Dr. Saswata Dutt Replied at 11:29 AM, 31 Dec 2016

Dear Dr. Eligan,

Here is another recent interesting study on isoniazid mono-resistance &
treatment outcome. And why treatment of it is bit challenging.

Thanks & regards.

Tom Yates Replied at 3:37 PM, 2 Jan 2017

There's some correspondence about the treatment of INH resistant TB in this
month's IJTLD. I have copied a section from a nice letter by Rieder and Van
Deun below.

Happy new year,
Tom



*'Isoniazid resistance that is solely attributable to mutations in the inhA
gene does not usually even require a high dose of isoniazid: even the upper
end ofminimum inhibitory concentration distributions associated with inhA
mutations is generally by far exceeded by the serum concentrations
achievable with a normal dose of 5 mg/kg body weight of isoniazid. At the
other end of the spectrum, a combination of mutations in both the inhA and
katG genes confers an unassailable level of isoniazid resistance. A high
dose of isoniazid (10 mg/kg body weight) covers the middle ground, and is
precisely given to overcome resistance-conferring mutations in the katG
gene. The very frequent katG mutation 315Thr is special in the sense that
it gives highly variable resistance levels. Some are so high that they are
non-responsive even to high-dose isoniazid, but the majority of these
strains show moderate resistance levels around the peak serum concentration
of a normal dose of isoniazid. High-dose isoniazid will thus be
bactericidal for the majority of strains with the most frequent resistance
mutation. Knowing whether isoniazid resistance is due to a mutation in the
katG gene is thus in itself an insufficient basis for a decision to
withhold isoniazid. Moreover, it would in some instances unnecessarily be
depriving a patient of an effective and well-tolerated drug.'*

Arturo Eligan Replied at 6:41 PM, 2 Jan 2017

Thank you Tom Yates for this excerpt. I wish IULATD, WHO and CDC/ATS will come up with evidence-based guidelines on INH mono resistant TB because apparently many clinicians are confused on its proper management. Even doctors on designated MDR Referral clinics have different take on INH Resistant TB. Even  if you look into the literature including WHO, there are those who say that the doubling the time for the first line drugs (12 month of RHZE) works while it seems that the 9 months HZE with Qinolones (Levofloxacin) is the other more popular option. But which regimen really work? Which one is least detrimental to the patient?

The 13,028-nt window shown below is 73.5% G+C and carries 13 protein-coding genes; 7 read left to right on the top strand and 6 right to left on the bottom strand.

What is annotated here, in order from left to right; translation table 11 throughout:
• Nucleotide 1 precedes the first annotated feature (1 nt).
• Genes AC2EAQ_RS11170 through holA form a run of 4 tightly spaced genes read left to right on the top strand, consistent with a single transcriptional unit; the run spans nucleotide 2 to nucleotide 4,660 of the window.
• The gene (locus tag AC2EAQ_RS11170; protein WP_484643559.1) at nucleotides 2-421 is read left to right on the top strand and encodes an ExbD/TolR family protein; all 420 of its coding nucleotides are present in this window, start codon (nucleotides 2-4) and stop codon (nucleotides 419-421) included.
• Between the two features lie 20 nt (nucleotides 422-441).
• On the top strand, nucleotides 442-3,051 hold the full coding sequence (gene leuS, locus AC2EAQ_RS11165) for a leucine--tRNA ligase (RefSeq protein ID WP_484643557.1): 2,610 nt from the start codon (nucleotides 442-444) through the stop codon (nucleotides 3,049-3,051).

Being a patient advocate, I am really worried about the injectables (aminoglycosides) because I have personally witnessed patients with disastrous outcomes because of long time use of these drugs like hearing loss and kidney failure.

Dylan Tierney Moderator Emeritus Replied at 4:01 PM, 6 Jan 2017

There are not enough is not enough controlled evidence to be able to make strong statements about the best regimen for the management of INH mono-resistant TB.

It is important to thoroughly consider the possibility that there may be more resistance than initially appreciated. As already noted, resistance testing for ethambutol and pyrazinamide is prone to error.

A very careful clinical history should be taken, with a focus on determining whether the patient has a previous history of TB and, if so, which treatments have been provided in the past. The possibility of contact with a source patient should also be explored.

Prescriptions errors for mono- or poly-resistant TB are a common pathway for the amplification of resistance so, if there is low confidence in the diagnosis, it may make sense to opt for a regimen that includes more likely effective drugs rather than fewer.